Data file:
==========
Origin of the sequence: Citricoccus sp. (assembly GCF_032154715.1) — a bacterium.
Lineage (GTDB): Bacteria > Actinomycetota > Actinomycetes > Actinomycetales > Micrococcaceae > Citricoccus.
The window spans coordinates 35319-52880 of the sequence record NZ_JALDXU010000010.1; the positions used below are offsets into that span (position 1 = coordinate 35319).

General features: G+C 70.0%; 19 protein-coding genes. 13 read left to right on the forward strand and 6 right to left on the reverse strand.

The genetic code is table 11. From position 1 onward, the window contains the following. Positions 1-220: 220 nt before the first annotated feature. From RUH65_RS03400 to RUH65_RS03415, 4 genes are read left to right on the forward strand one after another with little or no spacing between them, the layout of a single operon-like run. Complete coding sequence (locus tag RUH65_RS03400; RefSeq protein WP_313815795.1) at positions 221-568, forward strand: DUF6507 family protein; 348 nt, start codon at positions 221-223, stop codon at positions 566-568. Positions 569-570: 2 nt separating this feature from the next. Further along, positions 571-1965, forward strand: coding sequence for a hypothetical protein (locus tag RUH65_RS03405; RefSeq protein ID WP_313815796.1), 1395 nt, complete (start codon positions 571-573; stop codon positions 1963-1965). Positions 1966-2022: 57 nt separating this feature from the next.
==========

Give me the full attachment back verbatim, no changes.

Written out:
Origin of the sequence: Citricoccus sp. (assembly GCF_032154715.1) — a bacterium.
Lineage (GTDB): Bacteria > Actinomycetota > Actinomycetes > Actinomycetales > Micrococcaceae > Citricoccus.
The window spans coordinates 35319-52880 of the sequence record NZ_JALDXU010000010.1; the positions used below are offsets into that span (position 1 = coordinate 35319).

General features: G+C 70.0%; 19 protein-coding genes. 13 read left to right on the forward strand and 6 right to left on the reverse strand.

The genetic code is table 11. From position 1 onward, the window contains the following. Positions 1-220: 220 nt before the first annotated feature. From RUH65_RS03400 to RUH65_RS03415, 4 genes are read left to right on the forward strand one after another with little or no spacing between them, the layout of a single operon-like run. Complete coding sequence (locus tag RUH65_RS03400; RefSeq protein WP_313815795.1) at positions 221-568, forward strand: DUF6507 family protein; 348 nt, start codon at positions 221-223, stop codon at positions 566-568. Positions 569-570: 2 nt separating this feature from the next. Further along, positions 571-1965, forward strand: coding sequence for a hypothetical protein (locus tag RUH65_RS03405; RefSeq protein ID WP_313815796.1), 1395 nt, complete (start codon positions 571-573; stop codon positions 1963-1965). Positions 1966-2022: 57 nt separating this feature from the next.